Shocking Potential

GA Can Light the Path for Electric Aviation

FAA Safety Briefing
Jun 29 · 7 min read

By James Williams, FAA Safety Briefing Associate Editor

Photo of electric airplane.
Photo courtesy of Pipistrel Aircraft

Most of us don’t invest much time in learning about things that don’t directly impact our lives or hold a significant interest to us. This can present a problem when new technology makes familiar spaces feel strange. You hear terms that don’t fit into anything you know. The good news is that you don’t need an advanced degree to become familiar with — even comfortable with — the concepts and the language of a new technology. Electric aircraft offer a great example. Let me introduce you to the basics of this fast-developing arena.

Embracing the Environment

Ctrl-Alt-Del

Electric and combustion propulsion systems do the same thing: they transform potential energy into the kinetic energy needed to fly. Now let’s talk terms. The watt is a unit of power that signifies a selected amount of energy transfer over a specific amount of time. One watt equals one joule of energy transferred per second. In most uses, we talk about kilowatts (kW) which is 1,000 watts. In transportation, power, (particularly engine power), is usually expressed in horsepower (hp). Since both are derived units, they can be easily converted (1 hp = 0.7457 kW). You can apply either unit to any engine. A 100 hp engine would roughly equate to a 75 kW engine regardless of power source.

The next unit to consider is the kilowatt hour (kWh), which you know as the major component of your electric bill. One kWh is the energy of one kW (flowing) for an hour. The kWh is the unit of measure for an electric vehicle’s “fuel tank,” making it the counterpart of the gallon or liter for an internal combustion engine (ICE). A 10 kWh battery could supply 1 kW for 10 hours or 10 kW for one hour assuming the motor and systems attached to it could draw that amount of power. This hypothetical system also doesn’t account for transformation losses in the system, but we’ll talk about efficiency later.

An electric airplane in flight.
The eFlyer 2 prototype takes flight to continue its certification program. Photo courtesy of Bye Aerospace

Reactions of Another Kind

Electrification trades one chemical reaction for another. Like most tradeoffs, there are pros and cons. On the positive side, baseline efficiency is better than ICE. Electric motors are generally 75–95% efficient. With ICE engines usually in the 30–40% range, airplane engines aren’t exactly on the leading edge of efficiency. So, electric motors could possibly triple the per unit efficiency of “fuel,” with no direct emissions. Electric motors are also lighter and mechanically simpler with fewer moving parts. Slam, dunk. Electric is the way to go, right?

Not so fast. All methods of transportation use chemistry to transform potential energy into kinetic energy. This points toward the primary challenge of electrification, specific energy.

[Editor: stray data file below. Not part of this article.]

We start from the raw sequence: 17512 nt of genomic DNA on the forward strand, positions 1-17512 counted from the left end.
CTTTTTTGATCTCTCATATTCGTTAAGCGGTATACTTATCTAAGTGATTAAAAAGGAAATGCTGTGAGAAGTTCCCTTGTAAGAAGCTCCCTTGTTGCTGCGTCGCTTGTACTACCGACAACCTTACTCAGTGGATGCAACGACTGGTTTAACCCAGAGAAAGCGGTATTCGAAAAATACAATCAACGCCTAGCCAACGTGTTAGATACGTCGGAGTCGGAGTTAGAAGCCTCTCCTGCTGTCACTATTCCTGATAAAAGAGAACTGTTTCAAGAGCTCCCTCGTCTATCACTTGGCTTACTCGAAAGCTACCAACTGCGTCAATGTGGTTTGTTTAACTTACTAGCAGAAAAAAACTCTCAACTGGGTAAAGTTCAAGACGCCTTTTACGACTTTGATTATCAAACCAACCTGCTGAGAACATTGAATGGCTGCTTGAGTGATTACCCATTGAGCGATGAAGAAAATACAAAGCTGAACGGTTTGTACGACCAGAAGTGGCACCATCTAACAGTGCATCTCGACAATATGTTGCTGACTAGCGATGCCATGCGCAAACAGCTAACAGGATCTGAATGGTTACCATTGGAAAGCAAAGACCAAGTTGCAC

We discussed specific energy in detail in a previous article, but here’s the recap. Batteries store far less energy per unit of either volume or mass than fossil fuels. Avgas (100LL) has a specific energy of about 12 kWh per kilogram (KG). The best batteries currently available (in terms of specific energy) are lithium ion (Li-ion) batteries with a specific energy around 0.25 kWh/KG. Even assuming 100% motor efficiency, the battery would manage only 0.25 kWh/KG while an ICE with 25% efficiency would net 3 kWh/KG — about 12 times more energy. In energy intensive operations like aviation, that matters.

The Darker Side of Green

Another challenge to electrification is the use of certain resources. Most of the cobalt needed for batteries comes from the Democratic Republic of the Congo, where conflict and regulatory structure raise ethical and environment issues. Lithium (Li), a key component of a Li-ion battery, must be processed from compounds. Hard rock mining has been the dominant source for Li but processes now enable extraction from salt brine deposits primarily in South America. Researchers are working on methods to extract Li from seawater (where it occurs naturally at 0.1 parts per million), but right now Li ore mining involves the kind of environmental impacts associated with open pit and mountain top removal mining. Brine extraction has less impact but can consume massive amounts of water — a problem in very arid regions.

Does that mean that Li-ion batteries are bad? Not exactly. All forms of energy have negative externalities. Thinking of batteries as a “zero impact” solution to environmental concerns is incorrect, but batteries clearly have a role to play in our energy future. How that evolves will depend on how technology advances.

Charged Up

Electric vehicle chargers.
Electric vehicle chargers.
In this photo, we see the difference between Level 1 and Level 2 automotive Electric Vehicle Supply Equipment (EVSE), commonly referred to as chargers, and the different outlets they use.